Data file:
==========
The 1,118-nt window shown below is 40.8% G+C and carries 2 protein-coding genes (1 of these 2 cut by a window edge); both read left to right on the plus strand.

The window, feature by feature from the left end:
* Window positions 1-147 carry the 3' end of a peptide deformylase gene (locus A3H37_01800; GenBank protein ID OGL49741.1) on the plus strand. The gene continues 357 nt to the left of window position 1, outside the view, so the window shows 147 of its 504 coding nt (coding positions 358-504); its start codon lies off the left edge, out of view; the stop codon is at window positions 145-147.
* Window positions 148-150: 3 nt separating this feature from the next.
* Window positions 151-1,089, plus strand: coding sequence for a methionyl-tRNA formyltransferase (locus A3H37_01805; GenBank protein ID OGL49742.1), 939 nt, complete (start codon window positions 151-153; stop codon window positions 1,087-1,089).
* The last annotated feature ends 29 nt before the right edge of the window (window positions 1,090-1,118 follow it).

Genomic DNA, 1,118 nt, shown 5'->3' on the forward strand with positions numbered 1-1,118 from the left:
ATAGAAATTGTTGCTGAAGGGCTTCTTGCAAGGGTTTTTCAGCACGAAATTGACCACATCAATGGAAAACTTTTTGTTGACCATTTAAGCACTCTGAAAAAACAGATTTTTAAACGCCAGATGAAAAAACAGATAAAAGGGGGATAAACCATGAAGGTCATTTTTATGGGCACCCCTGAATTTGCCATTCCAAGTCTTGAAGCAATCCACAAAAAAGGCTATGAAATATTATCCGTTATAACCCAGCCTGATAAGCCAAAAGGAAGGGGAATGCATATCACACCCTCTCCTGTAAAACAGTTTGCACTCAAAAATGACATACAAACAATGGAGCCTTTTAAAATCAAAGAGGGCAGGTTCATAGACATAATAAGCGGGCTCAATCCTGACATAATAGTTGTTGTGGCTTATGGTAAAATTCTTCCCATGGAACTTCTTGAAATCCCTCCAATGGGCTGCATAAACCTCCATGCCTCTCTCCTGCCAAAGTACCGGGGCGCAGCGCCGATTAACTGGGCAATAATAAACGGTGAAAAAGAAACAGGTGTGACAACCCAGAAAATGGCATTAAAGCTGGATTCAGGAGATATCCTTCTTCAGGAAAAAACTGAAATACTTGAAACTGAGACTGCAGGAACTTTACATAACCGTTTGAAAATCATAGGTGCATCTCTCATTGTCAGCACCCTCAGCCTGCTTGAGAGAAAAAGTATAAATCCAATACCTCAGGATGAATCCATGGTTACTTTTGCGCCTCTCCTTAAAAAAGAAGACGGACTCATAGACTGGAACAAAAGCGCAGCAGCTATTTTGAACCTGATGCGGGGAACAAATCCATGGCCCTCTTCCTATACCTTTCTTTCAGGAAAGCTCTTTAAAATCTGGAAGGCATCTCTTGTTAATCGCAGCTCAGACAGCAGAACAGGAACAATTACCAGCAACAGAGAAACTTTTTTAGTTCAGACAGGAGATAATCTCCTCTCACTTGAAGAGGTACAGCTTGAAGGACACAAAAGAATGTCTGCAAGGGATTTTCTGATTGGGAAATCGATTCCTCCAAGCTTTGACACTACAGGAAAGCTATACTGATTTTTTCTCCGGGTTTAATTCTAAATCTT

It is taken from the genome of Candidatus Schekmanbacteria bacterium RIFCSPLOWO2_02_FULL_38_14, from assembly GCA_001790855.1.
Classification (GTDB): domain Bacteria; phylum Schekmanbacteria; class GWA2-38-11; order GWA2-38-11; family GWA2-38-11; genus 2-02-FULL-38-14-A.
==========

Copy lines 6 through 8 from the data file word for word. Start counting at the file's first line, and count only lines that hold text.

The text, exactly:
* The last annotated feature ends 29 nt before the right edge of the window (window positions 1,090-1,118 follow it).

Genomic DNA, 1,118 nt, shown 5'->3' on the forward strand with positions numbered 1-1,118 from the left:
ATAGAAATTGTTGCTGAAGGGCTTCTTGCAAGGGTTTTTCAGCACGAAATTGACCACATCAATGGAAAACTTTTTGTTGACCATTTAAGCACTCTGAAAAAACAGATTTTTAAACGCCAGATGAAAAAACAGATAAAAGGGGGATAAACCATGAAGGTCATTTTTATGGGCACCCCTGAATTTGCCATTCCAAGTCTTGAAGCAATCCACAAAAAAGGCTATGAAATATTATCCGTTATAACCCAGCCTGATAAGCCAAAAGGAAGGGGAATGCATATCACACCCTCTCCTGTAAAACAGTTTGCACTCAAAAATGACATACAAACAATGGAGCCTTTTAAAATCAAAGAGGGCAGGTTCATAGACATAATAAGCGGGCTCAATCCTGACATAATAGTTGTTGTGGCTTATGGTAAAATTCTTCCCATGGAACTTCTTGAAATCCCTCCAATGGGCTGCATAAACCTCCATGCCTCTCTCCTGCCAAAGTACCGGGGCGCAGCGCCGATTAACTGGGCAATAATAAACGGTGAAAAAGAAACAGGTGTGACAACCCAGAAAATGGCATTAAAGCTGGATTCAGGAGATATCCTTCTTCAGGAAAAAACTGAAATACTTGAAACTGAGACTGCAGGAACTTTACATAACCGTTTGAAAATCATAGGTGCATCTCTCATTGTCAGCACCCTCAGCCTGCTTGAGAGAAAAAGTATAAATCCAATACCTCAGGATGAATCCATGGTTACTTTTGCGCCTCTCCTTAAAAAAGAAGACGGACTCATAGACTGGAACAAAAGCGCAGCAGCTATTTTGAACCTGATGCGGGGAACAAATCCATGGCCCTCTTCCTATACCTTTCTTTCAGGAAAGCTCTTTAAAATCTGGAAGGCATCTCTTGTTAATCGCAGCTCAGACAGCAGAACAGGAACAATTACCAGCAACAGAGAAACTTTTTTAGTTCAGACAGGAGATAATCTCCTCTCACTTGAAGAGGTACAGCTTGAAGGACACAAAAGAATGTCTGCAAGGGATTTTCTGATTGGGAAATCGATTCCTCCAAGCTTTGACACTACAGGAAAGCTATACTGATTTTTTCTCCGGGTTTAATTCTAAATCTT